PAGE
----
How Do I Find the Right “Home” for My Book? #Tips4Writers

writers-blockIf you want your work to be published in a traditional publishing house (Catholic or otherwise), actually writing the book represents just a fraction of the overall effort you will need to invest in order to make that dream come true.

The chances of a first-time author sending a query “cold” (just picking a publishing house out of the 2015 Writer’s Market at random) and getting a contract are roughly the same as winning the lottery. Just sayin’.

On the other hand, studying the Writer’s Market to get a feel for which publishers might be a good fit and to create a list of possible houses to research is a great first step. From there your research can take many forms:

  • Going to your local library to see what other current books have been written recently (in the past 2-3 years).
  • Going to your local bookstore to see if those books are in stock (if not, that might give you a feel for how well the book is sold — books that don’t sell are generally returned to the publisher to make room for new titles)
  • Checking the titles on, which can also give you leads on similar titles as well as a sense of how strong the demand is (based on ranking)
  • Researching prospective publishing house websites, to see what books currently on their front (new release) and back lists and how they compare to your book. (If you see strong candidates, read those books in order to be able to articulate how yours is similar but different and better.)
  • Attending writer’s conferences, book trade shows, and other events to meet editors, media “influencers” and other industry professionals. This kind of networking is indispensable if you want your book to get rescued from the slush pile.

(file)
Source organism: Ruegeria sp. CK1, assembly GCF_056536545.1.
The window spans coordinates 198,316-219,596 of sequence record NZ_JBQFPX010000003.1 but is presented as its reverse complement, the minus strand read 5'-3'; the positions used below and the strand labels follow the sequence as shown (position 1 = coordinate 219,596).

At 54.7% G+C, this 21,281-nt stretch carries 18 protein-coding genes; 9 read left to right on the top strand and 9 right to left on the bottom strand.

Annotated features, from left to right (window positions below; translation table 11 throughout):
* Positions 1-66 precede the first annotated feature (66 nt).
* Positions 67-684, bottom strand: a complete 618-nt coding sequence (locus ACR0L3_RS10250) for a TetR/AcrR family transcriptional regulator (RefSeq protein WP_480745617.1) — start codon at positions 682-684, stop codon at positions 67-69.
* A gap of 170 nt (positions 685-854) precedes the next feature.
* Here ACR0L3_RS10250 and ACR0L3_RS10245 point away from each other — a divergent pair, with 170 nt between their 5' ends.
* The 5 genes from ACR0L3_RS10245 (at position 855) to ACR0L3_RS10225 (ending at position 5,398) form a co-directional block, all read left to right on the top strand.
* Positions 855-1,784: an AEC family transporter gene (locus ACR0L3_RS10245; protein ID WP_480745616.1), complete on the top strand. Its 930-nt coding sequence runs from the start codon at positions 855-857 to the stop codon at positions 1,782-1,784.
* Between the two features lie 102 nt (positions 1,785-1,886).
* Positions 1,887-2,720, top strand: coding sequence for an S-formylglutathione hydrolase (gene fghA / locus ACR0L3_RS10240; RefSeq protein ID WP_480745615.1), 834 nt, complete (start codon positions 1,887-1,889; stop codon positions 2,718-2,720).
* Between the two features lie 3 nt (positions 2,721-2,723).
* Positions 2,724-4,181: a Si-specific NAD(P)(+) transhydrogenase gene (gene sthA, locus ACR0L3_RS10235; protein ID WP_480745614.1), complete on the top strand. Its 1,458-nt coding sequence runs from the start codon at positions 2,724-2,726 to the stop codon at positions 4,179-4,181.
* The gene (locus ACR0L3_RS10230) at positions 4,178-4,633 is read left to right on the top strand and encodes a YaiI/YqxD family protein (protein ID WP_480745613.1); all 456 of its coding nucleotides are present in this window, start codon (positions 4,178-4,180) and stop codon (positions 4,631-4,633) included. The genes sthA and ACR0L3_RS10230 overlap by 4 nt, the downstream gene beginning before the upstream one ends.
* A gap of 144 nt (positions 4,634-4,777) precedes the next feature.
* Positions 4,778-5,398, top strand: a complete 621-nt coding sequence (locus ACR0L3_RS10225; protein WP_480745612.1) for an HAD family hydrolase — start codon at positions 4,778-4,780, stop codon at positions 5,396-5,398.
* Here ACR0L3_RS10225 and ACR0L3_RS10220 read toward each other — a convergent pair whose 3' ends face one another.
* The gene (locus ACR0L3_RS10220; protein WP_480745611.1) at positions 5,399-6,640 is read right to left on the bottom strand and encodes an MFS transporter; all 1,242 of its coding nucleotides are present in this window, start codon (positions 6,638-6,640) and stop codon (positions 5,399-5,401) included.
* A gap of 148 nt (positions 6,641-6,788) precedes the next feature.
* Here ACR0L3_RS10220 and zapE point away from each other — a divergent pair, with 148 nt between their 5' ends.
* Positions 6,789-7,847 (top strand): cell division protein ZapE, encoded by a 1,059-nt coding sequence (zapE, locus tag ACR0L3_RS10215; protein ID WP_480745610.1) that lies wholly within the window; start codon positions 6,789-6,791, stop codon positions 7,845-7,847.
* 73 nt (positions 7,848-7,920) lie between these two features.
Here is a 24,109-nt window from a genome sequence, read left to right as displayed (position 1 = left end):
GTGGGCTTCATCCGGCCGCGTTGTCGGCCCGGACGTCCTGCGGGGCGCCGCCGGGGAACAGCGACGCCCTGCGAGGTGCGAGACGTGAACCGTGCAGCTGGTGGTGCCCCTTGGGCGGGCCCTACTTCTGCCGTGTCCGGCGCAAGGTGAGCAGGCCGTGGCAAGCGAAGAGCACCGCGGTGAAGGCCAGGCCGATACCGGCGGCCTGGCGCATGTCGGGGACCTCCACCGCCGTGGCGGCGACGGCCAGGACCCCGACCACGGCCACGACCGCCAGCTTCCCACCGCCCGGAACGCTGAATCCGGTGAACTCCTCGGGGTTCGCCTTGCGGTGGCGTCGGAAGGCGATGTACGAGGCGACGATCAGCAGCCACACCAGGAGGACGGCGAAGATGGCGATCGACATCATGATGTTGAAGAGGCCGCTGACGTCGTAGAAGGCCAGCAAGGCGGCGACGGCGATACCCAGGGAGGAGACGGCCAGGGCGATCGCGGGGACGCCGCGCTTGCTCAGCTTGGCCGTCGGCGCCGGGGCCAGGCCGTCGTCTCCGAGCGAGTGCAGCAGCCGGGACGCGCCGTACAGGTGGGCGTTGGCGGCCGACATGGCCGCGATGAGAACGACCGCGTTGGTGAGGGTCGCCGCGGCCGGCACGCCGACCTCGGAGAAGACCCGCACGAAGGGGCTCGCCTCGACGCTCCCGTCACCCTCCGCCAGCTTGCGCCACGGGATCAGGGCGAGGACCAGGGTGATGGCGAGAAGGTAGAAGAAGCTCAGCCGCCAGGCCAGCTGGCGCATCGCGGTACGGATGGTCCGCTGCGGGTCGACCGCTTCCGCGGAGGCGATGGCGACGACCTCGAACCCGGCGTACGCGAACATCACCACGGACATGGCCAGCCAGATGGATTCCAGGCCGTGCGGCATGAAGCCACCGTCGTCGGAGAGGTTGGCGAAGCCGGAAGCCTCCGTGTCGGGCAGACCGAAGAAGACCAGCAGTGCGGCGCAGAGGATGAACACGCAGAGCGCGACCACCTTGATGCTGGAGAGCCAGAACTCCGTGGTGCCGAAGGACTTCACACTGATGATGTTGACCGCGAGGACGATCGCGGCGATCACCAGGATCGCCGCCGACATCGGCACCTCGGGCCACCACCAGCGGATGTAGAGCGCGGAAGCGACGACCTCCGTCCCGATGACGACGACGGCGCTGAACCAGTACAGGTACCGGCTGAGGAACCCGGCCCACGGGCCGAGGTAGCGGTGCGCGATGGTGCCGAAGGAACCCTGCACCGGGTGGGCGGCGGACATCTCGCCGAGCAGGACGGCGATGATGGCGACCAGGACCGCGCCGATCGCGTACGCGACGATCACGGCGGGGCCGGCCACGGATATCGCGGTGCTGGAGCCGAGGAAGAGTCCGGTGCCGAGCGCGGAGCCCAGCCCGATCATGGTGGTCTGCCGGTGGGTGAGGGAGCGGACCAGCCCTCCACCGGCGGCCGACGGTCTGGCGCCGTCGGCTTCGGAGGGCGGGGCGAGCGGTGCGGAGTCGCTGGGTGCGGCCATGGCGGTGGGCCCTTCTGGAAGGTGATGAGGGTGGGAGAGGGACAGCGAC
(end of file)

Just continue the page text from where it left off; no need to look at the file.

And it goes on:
• Networking with others who write for similar markets, to get their advice and feedback. Writer’s groups, writing classes, and book clubs can all be good places to get feedback on your project. (Friends and relatives, while they tend to be encouraging, may not be the most objective source of feedback unless they are themselves established writers.)
  • Be persistent! Receiving your first rejection letter is a rite of passage for any writer. If you get even a few lines of encouragement . . . good for you! Consider other options: a different publisher, getting an agent (especially for fiction writers), self-publishing, turning your book into a series of blog posts to build your audience, starting over on a different project. There are many ways to reach your goal. Pick a road, and start walking.
“Flaming enthusiasm, backed up by horse sense and persistence, is the quality that most frequently makes for success.”
Dale Carnegie

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